This is the first point where we see that Drill’s flexibility comes at a cost. There’s more at the end of this article, but before that, let’s take a quick look at the architecture and how it can be set up.

Query Execution

When a client runs a query, it is sent to Drillbits’ Zookeeper quorum. One of the Drillbits accepts the query and thus becomes the so-called foreman for that particular query. For the entire subsequent process, this Drillbit remains the master and has the responsibility of managing the execution of the query. It starts by creating a logical plan by parsing the query using the built-in SQL Parser based on Apache Calcite. The query is then optimized, resulting in the most efficient execution plan. This execution plan also considers the data’s location in the cluster. Therefore, it is recommended to have Drillbit available on every single node in the cluster.

https://drill.apache.org/

The foreman knows through ZooKeeper the availability and location of each Drillbit and is, therefore, able to assign different amounts of execution plan fragments to each one to maximize performance. Each larger fragment is split into several smaller fragments that run optimized SQL code on the data slices. Then the result is sent back to the master, which collects all the results of the other fragments and provides the final result to the client.

Working with Apache Drill

Now that we know what Drill is capable of and how it is built and executes queries, it’s time to talk about how these features work in a real-world scenario.
Let’s start with Drill’s biggest feature:

Maximum Flexibility

As I mentioned above, Drill’s great flexibility comes at a cost. This applies not only to some SQL functions but also to data sources: The great flexibility of Drill only applies if the queried data have the same structural characteristics. For example, if you query a directory containing multiple JSON files that do not all contain the same hierarchical structure, Drill cannot infer the schema of those files and will fail to read them. As a workaround, you would have to create datatypes from JSON files with a fixed schema, such as parquets, for Drill to query the data, making the full benefit of Drill obsolete.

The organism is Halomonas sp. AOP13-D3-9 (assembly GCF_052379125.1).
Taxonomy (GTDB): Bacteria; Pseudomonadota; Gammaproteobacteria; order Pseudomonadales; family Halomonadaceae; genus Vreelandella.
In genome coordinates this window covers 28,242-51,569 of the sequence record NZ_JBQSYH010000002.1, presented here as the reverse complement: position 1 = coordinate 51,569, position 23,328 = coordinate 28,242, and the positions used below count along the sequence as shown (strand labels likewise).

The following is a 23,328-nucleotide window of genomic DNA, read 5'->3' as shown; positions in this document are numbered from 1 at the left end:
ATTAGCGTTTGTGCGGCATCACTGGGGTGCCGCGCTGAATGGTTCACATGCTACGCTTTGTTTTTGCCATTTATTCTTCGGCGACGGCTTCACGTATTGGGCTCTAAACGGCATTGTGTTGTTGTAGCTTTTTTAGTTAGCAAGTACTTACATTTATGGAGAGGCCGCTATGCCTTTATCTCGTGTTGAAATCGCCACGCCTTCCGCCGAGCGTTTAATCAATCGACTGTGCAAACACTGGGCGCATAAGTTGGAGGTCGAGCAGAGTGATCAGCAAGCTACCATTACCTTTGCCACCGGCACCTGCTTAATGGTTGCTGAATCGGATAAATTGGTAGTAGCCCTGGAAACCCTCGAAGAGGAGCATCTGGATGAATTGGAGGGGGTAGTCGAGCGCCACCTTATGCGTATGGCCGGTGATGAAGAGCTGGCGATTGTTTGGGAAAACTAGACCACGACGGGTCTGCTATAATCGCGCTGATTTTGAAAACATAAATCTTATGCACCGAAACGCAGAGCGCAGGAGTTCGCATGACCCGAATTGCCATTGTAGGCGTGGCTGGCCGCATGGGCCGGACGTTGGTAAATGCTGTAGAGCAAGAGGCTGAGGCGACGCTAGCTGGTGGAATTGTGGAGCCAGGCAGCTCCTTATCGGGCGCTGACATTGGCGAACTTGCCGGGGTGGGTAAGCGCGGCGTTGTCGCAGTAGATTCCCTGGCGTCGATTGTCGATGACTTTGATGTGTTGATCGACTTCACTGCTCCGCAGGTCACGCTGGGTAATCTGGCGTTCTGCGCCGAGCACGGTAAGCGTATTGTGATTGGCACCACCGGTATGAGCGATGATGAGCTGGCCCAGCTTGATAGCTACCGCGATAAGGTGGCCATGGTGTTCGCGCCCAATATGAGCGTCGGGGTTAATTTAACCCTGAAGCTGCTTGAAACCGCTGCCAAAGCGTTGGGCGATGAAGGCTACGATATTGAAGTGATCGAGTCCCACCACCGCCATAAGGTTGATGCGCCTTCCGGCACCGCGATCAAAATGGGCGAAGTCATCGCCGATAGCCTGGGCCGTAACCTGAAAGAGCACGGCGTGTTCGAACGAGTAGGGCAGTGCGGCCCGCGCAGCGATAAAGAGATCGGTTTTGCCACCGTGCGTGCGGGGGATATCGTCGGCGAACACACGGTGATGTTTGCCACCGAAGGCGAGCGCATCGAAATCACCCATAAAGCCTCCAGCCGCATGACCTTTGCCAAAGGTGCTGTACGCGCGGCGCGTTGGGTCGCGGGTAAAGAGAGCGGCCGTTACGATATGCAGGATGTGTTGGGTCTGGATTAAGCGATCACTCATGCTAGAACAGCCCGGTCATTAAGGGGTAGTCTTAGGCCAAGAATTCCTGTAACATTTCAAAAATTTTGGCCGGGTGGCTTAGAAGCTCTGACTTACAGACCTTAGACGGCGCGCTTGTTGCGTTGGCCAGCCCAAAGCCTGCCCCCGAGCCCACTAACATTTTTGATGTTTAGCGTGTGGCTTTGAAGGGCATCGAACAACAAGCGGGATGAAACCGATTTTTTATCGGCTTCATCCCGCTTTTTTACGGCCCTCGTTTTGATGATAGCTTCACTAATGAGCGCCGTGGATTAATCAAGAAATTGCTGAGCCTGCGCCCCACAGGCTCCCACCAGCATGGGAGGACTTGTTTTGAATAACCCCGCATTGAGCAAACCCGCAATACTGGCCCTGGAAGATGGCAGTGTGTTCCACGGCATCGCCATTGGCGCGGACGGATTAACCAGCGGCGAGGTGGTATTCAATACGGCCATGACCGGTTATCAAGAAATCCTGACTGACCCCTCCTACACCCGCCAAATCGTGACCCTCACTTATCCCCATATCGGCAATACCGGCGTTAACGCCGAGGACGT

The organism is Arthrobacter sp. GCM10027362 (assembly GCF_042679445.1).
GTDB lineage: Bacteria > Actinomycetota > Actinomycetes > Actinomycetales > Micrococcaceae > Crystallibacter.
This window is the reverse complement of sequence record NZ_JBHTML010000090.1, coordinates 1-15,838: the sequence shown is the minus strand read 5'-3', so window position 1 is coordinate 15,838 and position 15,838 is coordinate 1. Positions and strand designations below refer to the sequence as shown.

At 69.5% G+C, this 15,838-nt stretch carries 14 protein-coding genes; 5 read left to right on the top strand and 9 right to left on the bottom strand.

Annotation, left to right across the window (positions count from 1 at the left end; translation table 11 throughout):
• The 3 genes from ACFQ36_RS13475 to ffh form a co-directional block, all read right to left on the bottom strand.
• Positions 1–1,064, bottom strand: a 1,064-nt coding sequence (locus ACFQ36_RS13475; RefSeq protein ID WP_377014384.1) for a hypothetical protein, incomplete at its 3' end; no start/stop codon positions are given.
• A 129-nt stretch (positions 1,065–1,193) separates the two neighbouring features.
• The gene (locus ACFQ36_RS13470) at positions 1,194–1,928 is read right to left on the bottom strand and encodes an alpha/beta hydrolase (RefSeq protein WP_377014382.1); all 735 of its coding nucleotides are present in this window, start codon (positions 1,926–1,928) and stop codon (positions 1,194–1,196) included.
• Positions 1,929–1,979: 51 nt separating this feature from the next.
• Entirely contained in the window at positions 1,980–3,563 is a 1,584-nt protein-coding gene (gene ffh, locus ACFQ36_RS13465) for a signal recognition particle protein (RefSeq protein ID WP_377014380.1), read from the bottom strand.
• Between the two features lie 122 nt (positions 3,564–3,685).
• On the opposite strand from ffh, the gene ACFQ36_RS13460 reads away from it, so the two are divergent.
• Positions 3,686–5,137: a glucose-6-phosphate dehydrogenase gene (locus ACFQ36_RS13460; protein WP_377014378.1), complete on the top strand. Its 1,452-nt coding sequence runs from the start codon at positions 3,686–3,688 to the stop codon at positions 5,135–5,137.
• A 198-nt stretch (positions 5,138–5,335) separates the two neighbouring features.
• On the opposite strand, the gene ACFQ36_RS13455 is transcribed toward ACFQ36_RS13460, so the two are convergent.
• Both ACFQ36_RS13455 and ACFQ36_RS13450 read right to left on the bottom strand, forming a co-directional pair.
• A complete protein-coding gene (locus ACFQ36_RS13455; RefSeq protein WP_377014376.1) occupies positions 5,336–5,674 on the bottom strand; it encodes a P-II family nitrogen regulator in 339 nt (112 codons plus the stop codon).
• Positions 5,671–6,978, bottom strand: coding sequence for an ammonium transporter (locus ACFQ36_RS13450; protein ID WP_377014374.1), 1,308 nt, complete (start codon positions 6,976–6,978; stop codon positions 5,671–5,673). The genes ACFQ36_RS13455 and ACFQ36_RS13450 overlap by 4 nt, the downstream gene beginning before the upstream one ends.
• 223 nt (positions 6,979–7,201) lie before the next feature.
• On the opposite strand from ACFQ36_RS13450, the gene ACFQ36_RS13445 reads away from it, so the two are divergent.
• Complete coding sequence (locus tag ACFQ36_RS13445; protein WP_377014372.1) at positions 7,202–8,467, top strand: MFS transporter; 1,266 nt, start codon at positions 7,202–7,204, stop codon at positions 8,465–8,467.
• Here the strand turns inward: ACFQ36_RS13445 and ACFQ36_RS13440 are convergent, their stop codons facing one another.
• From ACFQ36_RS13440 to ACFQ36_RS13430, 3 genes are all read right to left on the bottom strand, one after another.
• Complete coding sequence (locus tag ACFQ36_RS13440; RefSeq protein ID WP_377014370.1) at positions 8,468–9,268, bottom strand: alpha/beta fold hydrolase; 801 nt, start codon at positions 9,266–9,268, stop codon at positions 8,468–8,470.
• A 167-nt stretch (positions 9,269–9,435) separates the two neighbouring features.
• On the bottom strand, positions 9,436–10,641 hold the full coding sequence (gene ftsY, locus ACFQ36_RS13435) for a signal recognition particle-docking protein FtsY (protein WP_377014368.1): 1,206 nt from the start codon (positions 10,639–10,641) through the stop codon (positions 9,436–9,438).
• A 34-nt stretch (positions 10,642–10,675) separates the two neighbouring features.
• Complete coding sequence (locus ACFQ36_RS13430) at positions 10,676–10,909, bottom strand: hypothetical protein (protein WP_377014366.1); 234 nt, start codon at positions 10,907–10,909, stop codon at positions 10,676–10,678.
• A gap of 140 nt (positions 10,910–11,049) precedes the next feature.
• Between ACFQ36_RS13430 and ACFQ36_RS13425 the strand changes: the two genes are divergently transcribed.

Another issue with Drill’s read schema error approach is the missing data type definition for each column. Drill defines them themselves when reading the data. Due to splitting data into several fragments during query execution, one of these fragments may process a data segment where one column is not filled with any data (NULL values). By default, Drill interprets NULL values ​​as Integer(!). If another fragment has a data segment where the same column contains a string, the column within that fragment will be treated as a string type. As for joining the query results between all the shards, it would cause a schema change exception and the entire query to fail.

Performance Tuning

For using Drill in a production environment, it is of particular interest to know how performance issues can be addressed when querying big data. Drill claims to be fast due to distributed query execution in a cluster. However, this only applies if enough resources are provided for Drill. The main problem is that querying large amounts of data does not lead to longer query durations but to simple failures to execute those queries. To avoid this, ensure that each Drill has enough resources. Drill-on Yarn can be adjusted quite easily by changing the parameters in the drill-on yarn.conf file:
• Direct memory
• Heap memory
• Caches
If basic resource modification does not help, or enough memory is already used for a particular task, Drill still refuses to execute the query correctly; there is only one option left – configuring Drill.

Conclusion

Apart from the points mentioned above, there are still a few minor bugs, which is why I would not recommend using Drill in an IT project. For example, when merging tables, a bug recently produced incorrect numbers in columns with decimal data types. A comma was shifted in these numbers through UNION, resulting in false results. But still, when building a data warehouse, this type of error is not acceptable.
  • Apache Drill solves the problems by providing the ability to query data from various sources and systems out of the box without schemas. In addition, it provides a fast and powerful distributed execution engine for query processing.
  • Apache Drill is a tool with high ambitions, but unfortunately, it cannot fulfill all. It tries to be the Swiss Army Knife of query engines but falls short on small but important things, making it difficult to use in real-world projects.
  • Drill also provides some advanced SQL features, such as merging nested data. Because it can read hierarchical formats such as JSON, it offers a merge function that reduces the complexity of nested data structures.
  • Drill also provides some advanced SQL features, such as merging nested data. Because it can read hierarchical formats such as JSON, it offers a merge function that reduces the complexity of nested data structures.